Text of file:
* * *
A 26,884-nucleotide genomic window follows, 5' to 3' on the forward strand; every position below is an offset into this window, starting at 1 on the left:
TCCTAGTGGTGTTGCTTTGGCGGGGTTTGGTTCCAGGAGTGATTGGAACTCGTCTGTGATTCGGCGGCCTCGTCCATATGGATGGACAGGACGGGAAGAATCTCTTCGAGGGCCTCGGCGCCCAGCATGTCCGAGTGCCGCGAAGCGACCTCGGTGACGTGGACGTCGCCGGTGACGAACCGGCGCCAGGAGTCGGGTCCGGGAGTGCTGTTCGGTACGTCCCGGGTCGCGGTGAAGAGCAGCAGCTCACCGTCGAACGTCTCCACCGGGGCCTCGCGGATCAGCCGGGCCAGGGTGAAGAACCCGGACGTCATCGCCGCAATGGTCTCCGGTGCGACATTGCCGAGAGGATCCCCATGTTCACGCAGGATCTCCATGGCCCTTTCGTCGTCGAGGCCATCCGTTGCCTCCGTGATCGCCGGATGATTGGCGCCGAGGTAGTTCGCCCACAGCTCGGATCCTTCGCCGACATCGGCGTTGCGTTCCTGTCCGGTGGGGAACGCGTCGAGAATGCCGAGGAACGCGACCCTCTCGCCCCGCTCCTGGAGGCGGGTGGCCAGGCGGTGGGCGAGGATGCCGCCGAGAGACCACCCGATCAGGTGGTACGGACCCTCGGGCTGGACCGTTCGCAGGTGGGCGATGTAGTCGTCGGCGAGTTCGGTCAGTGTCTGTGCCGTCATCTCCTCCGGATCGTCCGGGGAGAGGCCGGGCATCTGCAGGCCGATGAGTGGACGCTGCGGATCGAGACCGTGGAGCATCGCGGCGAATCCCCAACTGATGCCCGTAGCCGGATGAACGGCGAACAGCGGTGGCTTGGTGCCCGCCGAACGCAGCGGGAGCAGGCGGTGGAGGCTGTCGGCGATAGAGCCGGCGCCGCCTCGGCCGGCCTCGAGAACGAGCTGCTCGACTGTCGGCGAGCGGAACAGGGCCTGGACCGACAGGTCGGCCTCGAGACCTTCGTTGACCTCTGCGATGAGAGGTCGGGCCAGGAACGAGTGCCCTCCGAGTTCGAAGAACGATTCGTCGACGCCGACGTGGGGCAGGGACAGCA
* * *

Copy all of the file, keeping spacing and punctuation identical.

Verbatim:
A 26,884-nucleotide genomic window follows, 5' to 3' on the forward strand; every position below is an offset into this window, starting at 1 on the left:
TCCTAGTGGTGTTGCTTTGGCGGGGTTTGGTTCCAGGAGTGATTGGAACTCGTCTGTGATTCGGCGGCCTCGTCCATATGGATGGACAGGACGGGAAGAATCTCTTCGAGGGCCTCGGCGCCCAGCATGTCCGAGTGCCGCGAAGCGACCTCGGTGACGTGGACGTCGCCGGTGACGAACCGGCGCCAGGAGTCGGGTCCGGGAGTGCTGTTCGGTACGTCCCGGGTCGCGGTGAAGAGCAGCAGCTCACCGTCGAACGTCTCCACCGGGGCCTCGCGGATCAGCCGGGCCAGGGTGAAGAACCCGGACGTCATCGCCGCAATGGTCTCCGGTGCGACATTGCCGAGAGGATCCCCATGTTCACGCAGGATCTCCATGGCCCTTTCGTCGTCGAGGCCATCCGTTGCCTCCGTGATCGCCGGATGATTGGCGCCGAGGTAGTTCGCCCACAGCTCGGATCCTTCGCCGACATCGGCGTTGCGTTCCTGTCCGGTGGGGAACGCGTCGAGAATGCCGAGGAACGCGACCCTCTCGCCCCGCTCCTGGAGGCGGGTGGCCAGGCGGTGGGCGAGGATGCCGCCGAGAGACCACCCGATCAGGTGGTACGGACCCTCGGGCTGGACCGTTCGCAGGTGGGCGATGTAGTCGTCGGCGAGTTCGGTCAGTGTCTGTGCCGTCATCTCCTCCGGATCGTCCGGGGAGAGGCCGGGCATCTGCAGGCCGATGAGTGGACGCTGCGGATCGAGACCGTGGAGCATCGCGGCGAATCCCCAACTGATGCCCGTAGCCGGATGAACGGCGAACAGCGGTGGCTTGGTGCCCGCCGAACGCAGCGGGAGCAGGCGGTGGAGGCTGTCGGCGATAGAGCCGGCGCCGCCTCGGCCGGCCTCGAGAACGAGCTGCTCGACTGTCGGCGAGCGGAACAGGGCCTGGACCGACAGGTCGGCCTCGAGACCTTCGTTGACCTCTGCGATGAGAGGTCGGGCCAGGAACGAGTGCCCTCCGAGTTCGAAGAACGATTCGTCGACGCCGACGTGGGGCAGGGACAGCA